Rammed-Earth Walls Connect A Modern Home In Texas


modern exterior pool

Rammed-earth walls connect a modern house with its Hill Country surroundings.

modern exterior landscape

Architects Camille Jobe and Ada Corral, working with builder Branson J. Fustes and project manager Kyle Melgaard, designed this Hill Country home to have a strong connection with its natural surroundings. The front door features a copper patina by Thomas Studio & Foundry, complementing the rammed-earth walls by Enabler and stucco by Acropolis Stucco. The standing-seam metal roof is by Straight Solutions.

modern living room neutral palette...

Drophouse Design made the faceted-copper living room fireplace featuring a patina by Thomas Studio & Foundry. The Fenton & Fenton leather sling chairs, across from the Flynn Sofa and coffee table--both from The Renner Project--top a vintage rug from ABC Carpet & Home. The Standing Man sculpture near the fireplace is by Fred Calvin Marshall.

modern dining room brown with...

Fashioned from found elk antlers, the dining room chandelier bespeaks the home's locale. The vintage dining table from The Renner Project is surrounded by chairs from West Elm. Flitch fabricated the bar cabinet.

modern brown kitchen white cabinetry

Thomas Studio & Foundry fabricated the kitchen's copper backsplash and range hood. Møller counter stools from Design Within Reach pull up to a Brown Silk granite countertop from Architectural Tile & Stone. The Dornbracht Tara Ultra faucets are from Ferguson.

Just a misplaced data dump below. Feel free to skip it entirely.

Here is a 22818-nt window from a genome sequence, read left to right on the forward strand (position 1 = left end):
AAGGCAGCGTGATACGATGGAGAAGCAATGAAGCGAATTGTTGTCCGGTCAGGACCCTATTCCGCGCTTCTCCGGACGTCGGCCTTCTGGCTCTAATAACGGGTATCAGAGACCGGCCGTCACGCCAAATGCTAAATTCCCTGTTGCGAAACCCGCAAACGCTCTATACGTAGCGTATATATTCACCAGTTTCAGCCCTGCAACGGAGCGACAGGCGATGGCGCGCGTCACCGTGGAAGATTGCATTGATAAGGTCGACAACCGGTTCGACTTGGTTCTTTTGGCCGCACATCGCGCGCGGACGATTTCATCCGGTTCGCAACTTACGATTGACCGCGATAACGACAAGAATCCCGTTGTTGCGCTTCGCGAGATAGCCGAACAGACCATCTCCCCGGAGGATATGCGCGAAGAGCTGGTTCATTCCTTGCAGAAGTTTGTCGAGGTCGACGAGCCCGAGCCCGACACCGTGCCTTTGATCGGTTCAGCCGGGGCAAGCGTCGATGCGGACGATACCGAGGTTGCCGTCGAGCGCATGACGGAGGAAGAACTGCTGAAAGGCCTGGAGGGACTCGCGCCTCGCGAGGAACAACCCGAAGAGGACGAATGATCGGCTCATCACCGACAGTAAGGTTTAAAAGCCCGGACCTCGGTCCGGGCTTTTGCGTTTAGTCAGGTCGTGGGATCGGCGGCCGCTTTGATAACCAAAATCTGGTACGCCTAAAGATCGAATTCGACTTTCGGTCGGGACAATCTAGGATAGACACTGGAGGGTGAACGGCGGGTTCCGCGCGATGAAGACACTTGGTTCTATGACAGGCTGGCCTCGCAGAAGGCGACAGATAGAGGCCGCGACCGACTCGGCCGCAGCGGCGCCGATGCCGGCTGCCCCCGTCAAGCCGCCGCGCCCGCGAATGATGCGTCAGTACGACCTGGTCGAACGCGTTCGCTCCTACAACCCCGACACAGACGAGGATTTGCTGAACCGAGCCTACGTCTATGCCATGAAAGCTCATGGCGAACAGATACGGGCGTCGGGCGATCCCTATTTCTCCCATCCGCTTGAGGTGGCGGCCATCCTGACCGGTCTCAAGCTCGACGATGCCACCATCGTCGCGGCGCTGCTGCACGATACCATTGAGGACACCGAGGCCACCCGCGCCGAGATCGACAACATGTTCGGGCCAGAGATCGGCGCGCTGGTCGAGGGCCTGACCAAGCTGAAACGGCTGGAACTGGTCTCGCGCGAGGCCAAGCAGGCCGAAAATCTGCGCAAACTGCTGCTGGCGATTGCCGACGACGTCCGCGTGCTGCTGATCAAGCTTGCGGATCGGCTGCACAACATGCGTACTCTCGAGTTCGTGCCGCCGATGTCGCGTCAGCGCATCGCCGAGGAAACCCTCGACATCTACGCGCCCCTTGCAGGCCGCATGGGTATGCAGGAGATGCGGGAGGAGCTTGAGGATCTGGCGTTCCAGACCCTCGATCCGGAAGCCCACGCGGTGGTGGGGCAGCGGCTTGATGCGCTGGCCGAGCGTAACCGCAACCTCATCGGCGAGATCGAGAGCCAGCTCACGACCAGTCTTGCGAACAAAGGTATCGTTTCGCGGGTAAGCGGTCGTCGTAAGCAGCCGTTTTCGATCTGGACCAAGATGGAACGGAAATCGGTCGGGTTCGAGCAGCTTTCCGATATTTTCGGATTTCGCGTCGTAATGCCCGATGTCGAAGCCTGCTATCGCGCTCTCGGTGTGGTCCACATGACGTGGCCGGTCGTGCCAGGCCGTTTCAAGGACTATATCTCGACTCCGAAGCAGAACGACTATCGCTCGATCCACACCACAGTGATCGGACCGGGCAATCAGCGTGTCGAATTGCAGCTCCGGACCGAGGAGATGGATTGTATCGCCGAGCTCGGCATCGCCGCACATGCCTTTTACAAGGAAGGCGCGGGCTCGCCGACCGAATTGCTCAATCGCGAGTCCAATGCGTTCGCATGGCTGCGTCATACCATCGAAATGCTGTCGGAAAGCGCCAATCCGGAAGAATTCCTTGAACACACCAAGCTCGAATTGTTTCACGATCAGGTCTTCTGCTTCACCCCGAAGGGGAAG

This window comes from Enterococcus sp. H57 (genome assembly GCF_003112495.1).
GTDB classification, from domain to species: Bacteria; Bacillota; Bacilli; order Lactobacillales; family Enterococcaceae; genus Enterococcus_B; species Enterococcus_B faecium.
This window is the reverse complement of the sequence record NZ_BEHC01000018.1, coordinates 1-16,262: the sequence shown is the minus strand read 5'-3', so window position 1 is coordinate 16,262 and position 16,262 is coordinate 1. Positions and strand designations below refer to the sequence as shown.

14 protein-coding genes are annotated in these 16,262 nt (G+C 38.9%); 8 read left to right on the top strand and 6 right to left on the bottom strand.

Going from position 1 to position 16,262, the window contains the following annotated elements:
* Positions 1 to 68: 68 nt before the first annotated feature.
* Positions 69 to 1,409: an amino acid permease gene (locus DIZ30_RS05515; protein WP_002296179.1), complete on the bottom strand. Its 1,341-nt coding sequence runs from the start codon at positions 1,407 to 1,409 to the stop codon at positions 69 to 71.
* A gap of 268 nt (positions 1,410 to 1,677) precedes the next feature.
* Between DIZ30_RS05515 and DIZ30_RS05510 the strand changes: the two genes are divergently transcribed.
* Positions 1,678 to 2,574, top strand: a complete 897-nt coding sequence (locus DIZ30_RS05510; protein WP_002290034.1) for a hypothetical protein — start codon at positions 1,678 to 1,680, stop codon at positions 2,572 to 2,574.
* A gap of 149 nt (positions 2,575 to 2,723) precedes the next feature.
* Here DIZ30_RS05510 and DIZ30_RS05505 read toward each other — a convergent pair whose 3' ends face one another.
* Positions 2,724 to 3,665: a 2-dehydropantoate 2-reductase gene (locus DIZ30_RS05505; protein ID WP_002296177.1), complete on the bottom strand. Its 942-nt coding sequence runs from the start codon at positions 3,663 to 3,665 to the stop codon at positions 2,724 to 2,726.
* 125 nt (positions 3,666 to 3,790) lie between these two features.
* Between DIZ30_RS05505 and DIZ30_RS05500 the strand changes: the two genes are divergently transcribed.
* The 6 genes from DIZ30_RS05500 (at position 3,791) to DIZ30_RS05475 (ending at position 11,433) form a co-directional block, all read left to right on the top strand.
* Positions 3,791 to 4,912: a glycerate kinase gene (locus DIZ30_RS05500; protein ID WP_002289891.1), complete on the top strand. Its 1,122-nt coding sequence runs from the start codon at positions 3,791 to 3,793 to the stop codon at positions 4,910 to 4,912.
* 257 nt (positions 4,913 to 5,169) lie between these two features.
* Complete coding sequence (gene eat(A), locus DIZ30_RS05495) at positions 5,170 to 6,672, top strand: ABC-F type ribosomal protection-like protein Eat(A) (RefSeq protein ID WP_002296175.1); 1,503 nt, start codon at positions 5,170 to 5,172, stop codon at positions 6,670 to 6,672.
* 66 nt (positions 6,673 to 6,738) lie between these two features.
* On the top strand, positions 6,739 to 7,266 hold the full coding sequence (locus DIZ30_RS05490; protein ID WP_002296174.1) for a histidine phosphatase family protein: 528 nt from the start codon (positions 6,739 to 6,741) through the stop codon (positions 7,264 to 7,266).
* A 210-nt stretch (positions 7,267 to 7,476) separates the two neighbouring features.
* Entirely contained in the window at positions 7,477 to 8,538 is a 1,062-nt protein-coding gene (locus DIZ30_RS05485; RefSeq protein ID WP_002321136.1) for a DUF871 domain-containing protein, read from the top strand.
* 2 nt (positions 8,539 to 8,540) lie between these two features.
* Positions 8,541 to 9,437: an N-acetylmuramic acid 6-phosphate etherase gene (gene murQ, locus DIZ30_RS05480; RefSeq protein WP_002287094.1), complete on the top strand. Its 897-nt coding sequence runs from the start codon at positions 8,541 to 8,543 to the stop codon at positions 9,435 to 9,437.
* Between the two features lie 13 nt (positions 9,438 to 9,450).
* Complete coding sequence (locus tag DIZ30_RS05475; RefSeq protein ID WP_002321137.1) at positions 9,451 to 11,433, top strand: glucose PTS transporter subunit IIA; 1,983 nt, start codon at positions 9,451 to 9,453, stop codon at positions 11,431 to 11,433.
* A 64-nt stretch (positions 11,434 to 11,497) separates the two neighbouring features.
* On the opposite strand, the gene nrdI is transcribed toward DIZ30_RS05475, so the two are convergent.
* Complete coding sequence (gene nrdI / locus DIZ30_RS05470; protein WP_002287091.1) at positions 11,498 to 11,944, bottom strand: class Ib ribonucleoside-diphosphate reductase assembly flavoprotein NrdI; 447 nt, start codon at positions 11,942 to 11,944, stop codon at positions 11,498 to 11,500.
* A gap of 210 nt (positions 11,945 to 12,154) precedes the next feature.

modern white bedroom green accents

In the master bedroom, a Brendan Ravenhill Studio pendant illuminates a custom headboard by Enabler upholstered in Garrett Leather by D. George Refinishing, along with attached bedside tables by Flitch. The Julee Taylor painting, rug from ABC Carpet & Home, RH bedding and Philippa armchair and stool by Busetti Garuti Redaelli from Danish Design Store inject color.

modern bedroom gray bed stone...

A platform bed from West Elm, custom metal side table fabricated by Enabler and Kaufmann Mercantile bedside lamp help create a cozy yet simple guest bedroom. The stone flooring is Lueders limestone from Arcon.

modern bathroom neutral outdoor shower...

Rammed-earth walls in the master bathroom extend to form an outdoor shower enclosure featuring Signature Hardware's Mancelona freestanding stainless-steel outdoor shower panel. Inside, honed Basaltina from Architectural Tile & Stone surrounds the Kallista tub from Ferguson. Enabler fabricated the mirrored medicine cabinet and the freestanding vanity, for which Jobe Fabrications made the custom stool.